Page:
Researchers test detection methods for AI-generated content

Artificial intelligence generators can craft text that mimics a human author, improving the user experience in platforms such as medical chatbots, online customer service and virtual psychotherapy sessions.

Often times, these realistic texts are difficult to distinguish from those generated by humans. But as these techniques become more sophisticated and prevalent, so do the opportunities for fraudulent use.

In an effort to combat malicious use of these neural text generators — for example, an adversary generating fake news to share on social media — researchers at Penn State’s College of Information Sciences and Technology analyzed eight different, state-of-the-art, natural language generators (NLG) to identify whether each had a distinct writing style that could be discovered by machine classifiers.

“Imagine the near future where we are surrounded by thousands of different machine writers, and each is trained with different initial data and capable of producing a high-quality text, whether it is a news article, SAT essay or market analysis report, with subtly different styles,” said Dongwon Lee, associate professor of information sciences and technology and principal investigator of the project. “Then, it becomes critically important to be able to tell first, which text is written by a machine writer and which is by a human writer; and second, which text is written by which machine writer among thousands of candidate machine writers. Our project, Reverse Turing Test, is trying to address these challenges.”

The current AI method to distinguish machine-generated texts from human-written ones — known as the Turing Test — may not be sufficient, according to the researchers. Instead, a more critical solution would be to determine authorship attribution, an approach that seeks to identify which natural language generation method among many candidates has generated a given text in question.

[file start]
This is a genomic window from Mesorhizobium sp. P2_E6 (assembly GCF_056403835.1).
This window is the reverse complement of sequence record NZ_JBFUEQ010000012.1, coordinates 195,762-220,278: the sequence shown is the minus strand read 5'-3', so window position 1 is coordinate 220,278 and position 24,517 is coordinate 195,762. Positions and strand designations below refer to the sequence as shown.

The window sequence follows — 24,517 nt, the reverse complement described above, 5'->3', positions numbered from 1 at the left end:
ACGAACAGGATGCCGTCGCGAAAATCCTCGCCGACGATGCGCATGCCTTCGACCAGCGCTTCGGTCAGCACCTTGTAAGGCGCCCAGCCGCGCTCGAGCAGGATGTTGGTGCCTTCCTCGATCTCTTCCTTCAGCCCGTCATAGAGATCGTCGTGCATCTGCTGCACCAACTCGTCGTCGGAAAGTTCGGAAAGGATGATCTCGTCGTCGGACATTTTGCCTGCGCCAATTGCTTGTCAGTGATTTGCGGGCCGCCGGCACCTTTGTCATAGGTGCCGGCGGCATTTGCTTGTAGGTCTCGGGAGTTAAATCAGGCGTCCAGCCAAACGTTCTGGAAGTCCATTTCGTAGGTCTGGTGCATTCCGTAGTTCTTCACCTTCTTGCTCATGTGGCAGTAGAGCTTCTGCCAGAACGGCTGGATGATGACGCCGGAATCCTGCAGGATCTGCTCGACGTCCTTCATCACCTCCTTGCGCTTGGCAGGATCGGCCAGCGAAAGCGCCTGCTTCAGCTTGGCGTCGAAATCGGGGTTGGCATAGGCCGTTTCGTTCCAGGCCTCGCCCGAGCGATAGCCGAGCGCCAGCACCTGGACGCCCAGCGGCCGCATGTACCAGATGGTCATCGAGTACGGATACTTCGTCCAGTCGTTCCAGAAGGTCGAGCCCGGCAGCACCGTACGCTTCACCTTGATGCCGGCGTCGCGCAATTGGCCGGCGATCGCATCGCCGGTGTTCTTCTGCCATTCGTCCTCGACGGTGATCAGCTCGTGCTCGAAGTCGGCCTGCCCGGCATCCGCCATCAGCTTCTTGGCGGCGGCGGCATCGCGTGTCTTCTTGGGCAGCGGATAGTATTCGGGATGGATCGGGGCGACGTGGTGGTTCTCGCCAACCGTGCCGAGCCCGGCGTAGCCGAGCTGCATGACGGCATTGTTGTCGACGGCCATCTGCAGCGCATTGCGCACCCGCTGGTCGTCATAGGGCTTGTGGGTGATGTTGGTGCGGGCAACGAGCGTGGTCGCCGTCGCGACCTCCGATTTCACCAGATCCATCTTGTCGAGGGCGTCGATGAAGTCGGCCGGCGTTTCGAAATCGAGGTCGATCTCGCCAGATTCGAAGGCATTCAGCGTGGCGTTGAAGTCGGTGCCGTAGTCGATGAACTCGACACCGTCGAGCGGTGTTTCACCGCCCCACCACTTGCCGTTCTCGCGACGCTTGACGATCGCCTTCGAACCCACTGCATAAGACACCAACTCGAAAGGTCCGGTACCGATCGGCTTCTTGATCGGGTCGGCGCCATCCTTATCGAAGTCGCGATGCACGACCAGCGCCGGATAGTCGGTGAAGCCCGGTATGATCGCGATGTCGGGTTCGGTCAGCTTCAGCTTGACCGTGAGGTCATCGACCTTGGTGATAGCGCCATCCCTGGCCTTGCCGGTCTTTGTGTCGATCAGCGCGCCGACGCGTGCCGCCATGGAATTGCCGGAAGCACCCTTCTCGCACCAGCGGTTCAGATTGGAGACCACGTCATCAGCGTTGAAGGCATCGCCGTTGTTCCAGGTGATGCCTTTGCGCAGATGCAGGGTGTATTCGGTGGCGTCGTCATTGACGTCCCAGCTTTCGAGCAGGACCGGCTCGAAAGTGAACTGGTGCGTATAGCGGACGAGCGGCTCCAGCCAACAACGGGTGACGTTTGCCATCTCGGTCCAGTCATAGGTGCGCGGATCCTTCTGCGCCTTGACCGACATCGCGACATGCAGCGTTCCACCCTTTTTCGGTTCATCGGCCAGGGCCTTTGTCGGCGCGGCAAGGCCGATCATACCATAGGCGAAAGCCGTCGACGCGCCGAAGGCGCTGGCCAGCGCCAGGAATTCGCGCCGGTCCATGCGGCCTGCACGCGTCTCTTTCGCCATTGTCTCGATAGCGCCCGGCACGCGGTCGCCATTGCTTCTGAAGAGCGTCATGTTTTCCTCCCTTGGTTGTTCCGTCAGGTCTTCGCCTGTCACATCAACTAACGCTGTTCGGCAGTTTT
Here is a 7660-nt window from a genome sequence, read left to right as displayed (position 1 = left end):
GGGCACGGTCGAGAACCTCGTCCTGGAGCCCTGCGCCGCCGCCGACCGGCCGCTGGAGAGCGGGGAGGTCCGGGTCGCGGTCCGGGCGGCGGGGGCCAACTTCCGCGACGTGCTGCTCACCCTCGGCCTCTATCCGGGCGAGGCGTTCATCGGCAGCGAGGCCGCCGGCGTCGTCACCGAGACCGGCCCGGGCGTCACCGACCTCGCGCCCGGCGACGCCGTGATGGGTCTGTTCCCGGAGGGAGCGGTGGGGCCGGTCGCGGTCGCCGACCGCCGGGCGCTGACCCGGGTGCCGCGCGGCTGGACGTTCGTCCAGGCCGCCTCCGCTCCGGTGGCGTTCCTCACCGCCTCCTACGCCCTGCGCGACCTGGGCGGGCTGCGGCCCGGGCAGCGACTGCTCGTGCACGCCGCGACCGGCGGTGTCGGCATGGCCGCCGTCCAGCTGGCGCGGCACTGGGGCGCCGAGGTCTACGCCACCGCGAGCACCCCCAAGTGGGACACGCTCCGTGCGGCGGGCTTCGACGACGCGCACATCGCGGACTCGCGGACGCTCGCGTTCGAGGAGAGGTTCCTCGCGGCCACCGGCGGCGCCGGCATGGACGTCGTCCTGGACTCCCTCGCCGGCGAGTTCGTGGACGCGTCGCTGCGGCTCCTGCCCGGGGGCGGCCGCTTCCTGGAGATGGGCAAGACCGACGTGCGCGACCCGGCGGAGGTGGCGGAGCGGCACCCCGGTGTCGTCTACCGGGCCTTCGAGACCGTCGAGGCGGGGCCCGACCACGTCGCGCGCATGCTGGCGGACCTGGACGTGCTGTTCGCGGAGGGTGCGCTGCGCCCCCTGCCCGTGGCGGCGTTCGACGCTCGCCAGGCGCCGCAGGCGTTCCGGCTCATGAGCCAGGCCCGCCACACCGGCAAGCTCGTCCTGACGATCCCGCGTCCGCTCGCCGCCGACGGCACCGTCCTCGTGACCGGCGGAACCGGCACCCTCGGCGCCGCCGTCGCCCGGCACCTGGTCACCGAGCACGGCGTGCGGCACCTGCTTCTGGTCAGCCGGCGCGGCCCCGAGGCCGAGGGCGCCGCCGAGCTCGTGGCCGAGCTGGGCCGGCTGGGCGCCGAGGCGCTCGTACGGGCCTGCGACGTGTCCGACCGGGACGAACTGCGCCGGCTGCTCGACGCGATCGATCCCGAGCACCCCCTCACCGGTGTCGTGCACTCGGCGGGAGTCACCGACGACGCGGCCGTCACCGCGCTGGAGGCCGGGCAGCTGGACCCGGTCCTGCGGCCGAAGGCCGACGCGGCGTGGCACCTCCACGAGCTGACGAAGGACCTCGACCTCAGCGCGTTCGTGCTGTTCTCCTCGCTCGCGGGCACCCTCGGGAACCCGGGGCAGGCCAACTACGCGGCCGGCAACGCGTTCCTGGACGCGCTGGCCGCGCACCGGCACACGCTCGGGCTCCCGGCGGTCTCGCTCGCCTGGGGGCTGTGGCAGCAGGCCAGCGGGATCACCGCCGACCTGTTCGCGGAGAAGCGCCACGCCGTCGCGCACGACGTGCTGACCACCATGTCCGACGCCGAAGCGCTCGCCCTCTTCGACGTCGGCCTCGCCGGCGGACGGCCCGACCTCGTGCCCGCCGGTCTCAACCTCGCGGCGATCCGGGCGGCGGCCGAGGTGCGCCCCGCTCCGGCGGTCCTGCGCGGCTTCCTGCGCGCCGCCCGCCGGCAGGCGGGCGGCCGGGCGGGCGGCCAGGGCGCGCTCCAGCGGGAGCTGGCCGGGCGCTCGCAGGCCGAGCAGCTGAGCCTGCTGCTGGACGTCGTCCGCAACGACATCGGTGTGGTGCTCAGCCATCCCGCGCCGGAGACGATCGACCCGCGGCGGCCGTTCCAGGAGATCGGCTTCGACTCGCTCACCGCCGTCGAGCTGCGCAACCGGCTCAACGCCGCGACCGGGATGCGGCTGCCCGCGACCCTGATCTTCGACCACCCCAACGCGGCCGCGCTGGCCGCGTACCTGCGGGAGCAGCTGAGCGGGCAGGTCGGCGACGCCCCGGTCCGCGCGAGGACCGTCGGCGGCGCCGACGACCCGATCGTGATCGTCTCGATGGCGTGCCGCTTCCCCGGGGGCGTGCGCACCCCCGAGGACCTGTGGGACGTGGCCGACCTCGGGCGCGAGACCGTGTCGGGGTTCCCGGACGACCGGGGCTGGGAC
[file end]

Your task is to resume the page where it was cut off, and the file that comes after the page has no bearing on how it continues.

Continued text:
The researchers investigated three versions of authorship attribution among one human writer and eight neural machine generators, which include CTRL, GPT, GPT2, GROVER, XLM, XLNET, PPLM and FAIR. They collected more than 1,000 recently-published political news titles and contents from media outlets to represent human-written texts and provided each generator with an identical prompt message from a current political headline, generating the same number of articles from each. Then, they developed five simple neural models to use as baselines in their three experiments in comparison with other existing machine classifiers.

In their experiments, the researchers first tested several detection models to determine if two separate texts were generated by the same method — NLG or human. Then, they tested each model’s capability to detect the differences between human and machine writing. Finally, they tested how the models can exploit both similarities within and differences across human and machine writings to identify which NLG method produced the particular text.

“Knowing each generator’s writing signature or style moves us closer to quenching the security threats that they may introduce,” the researchers write in their paper.

Through the comprehensive experiments, the researchers found that not all neural text generation methods create high-quality human-mimicking texts “yet.” Most of the generators were able to be classified as having the text written by a machine, simply by looking at word counts and linguistic features in the text.

“We figured out that the machine texts in general aren’t as sophisticated as human beings, as you well know,” said Adaku Uchendu, doctoral student of information sciences and technology. “When humans write, they don’t use the word ‘the’ at the start of multiple consecutive sentences; they’re going to use some transition word. Machines don’t really do that, they go straight to the point.”

However, other NLG models — such as GROVER, GPT2, and FAIR — turned out to be much more difficult to distinguish and often confused machine classifiers in all three experiments.

“We do know that as more language models are made, including the more sophisticated ones like GPT3 that is passing everyone’s expectations, it’s going to be harder to figure out if a machine generated an article,” said Uchendu. “So, we have to improve our detection models even further.”

She added, “The ultimate goal of this work would be to [hopefully] enforce some kind of disclaimer on an article that states that it is machine generated. If people are aware, then they can do more fact checking, when an article is machine generated, for instance.”

Also collaborating on the project were Thai Le, doctoral student of information sciences and technology at Penn State; and Kai Shu, an assistant Professor at Illinois Institute of Technology. They presented their work at the flagship NLP conference — Empirical Methods in Natural Language Processing (EMNLP) — in November 2020.

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